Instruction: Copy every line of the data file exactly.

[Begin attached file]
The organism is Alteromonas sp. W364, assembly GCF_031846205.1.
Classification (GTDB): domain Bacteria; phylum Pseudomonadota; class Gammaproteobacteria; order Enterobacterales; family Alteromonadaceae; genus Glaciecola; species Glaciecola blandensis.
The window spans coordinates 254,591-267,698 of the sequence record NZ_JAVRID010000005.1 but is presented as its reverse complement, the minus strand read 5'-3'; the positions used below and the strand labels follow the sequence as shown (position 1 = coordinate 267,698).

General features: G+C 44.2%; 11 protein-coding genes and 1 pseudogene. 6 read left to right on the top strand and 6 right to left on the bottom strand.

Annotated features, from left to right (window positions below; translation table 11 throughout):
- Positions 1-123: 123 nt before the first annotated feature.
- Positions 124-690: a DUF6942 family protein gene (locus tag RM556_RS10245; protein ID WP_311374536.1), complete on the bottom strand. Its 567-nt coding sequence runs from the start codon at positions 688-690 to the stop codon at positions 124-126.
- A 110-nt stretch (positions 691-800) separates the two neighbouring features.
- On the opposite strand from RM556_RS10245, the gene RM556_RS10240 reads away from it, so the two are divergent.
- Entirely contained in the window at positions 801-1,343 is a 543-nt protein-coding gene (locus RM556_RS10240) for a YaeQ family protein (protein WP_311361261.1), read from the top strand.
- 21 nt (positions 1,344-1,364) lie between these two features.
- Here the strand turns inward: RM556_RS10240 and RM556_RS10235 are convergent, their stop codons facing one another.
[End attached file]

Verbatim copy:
The organism is Alteromonas sp. W364, assembly GCF_031846205.1.
Classification (GTDB): domain Bacteria; phylum Pseudomonadota; class Gammaproteobacteria; order Enterobacterales; family Alteromonadaceae; genus Glaciecola; species Glaciecola blandensis.
The window spans coordinates 254,591-267,698 of the sequence record NZ_JAVRID010000005.1 but is presented as its reverse complement, the minus strand read 5'-3'; the positions used below and the strand labels follow the sequence as shown (position 1 = coordinate 267,698).

General features: G+C 44.2%; 11 protein-coding genes and 1 pseudogene. 6 read left to right on the top strand and 6 right to left on the bottom strand.

Annotated features, from left to right (window positions below; translation table 11 throughout):
- Positions 1-123: 123 nt before the first annotated feature.
- Positions 124-690: a DUF6942 family protein gene (locus tag RM556_RS10245; protein ID WP_311374536.1), complete on the bottom strand. Its 567-nt coding sequence runs from the start codon at positions 688-690 to the stop codon at positions 124-126.
- A 110-nt stretch (positions 691-800) separates the two neighbouring features.
- On the opposite strand from RM556_RS10245, the gene RM556_RS10240 reads away from it, so the two are divergent.
- Entirely contained in the window at positions 801-1,343 is a 543-nt protein-coding gene (locus RM556_RS10240) for a YaeQ family protein (protein WP_311361261.1), read from the top strand.
- 21 nt (positions 1,344-1,364) lie between these two features.
- Here the strand turns inward: RM556_RS10240 and RM556_RS10235 are convergent, their stop codons facing one another.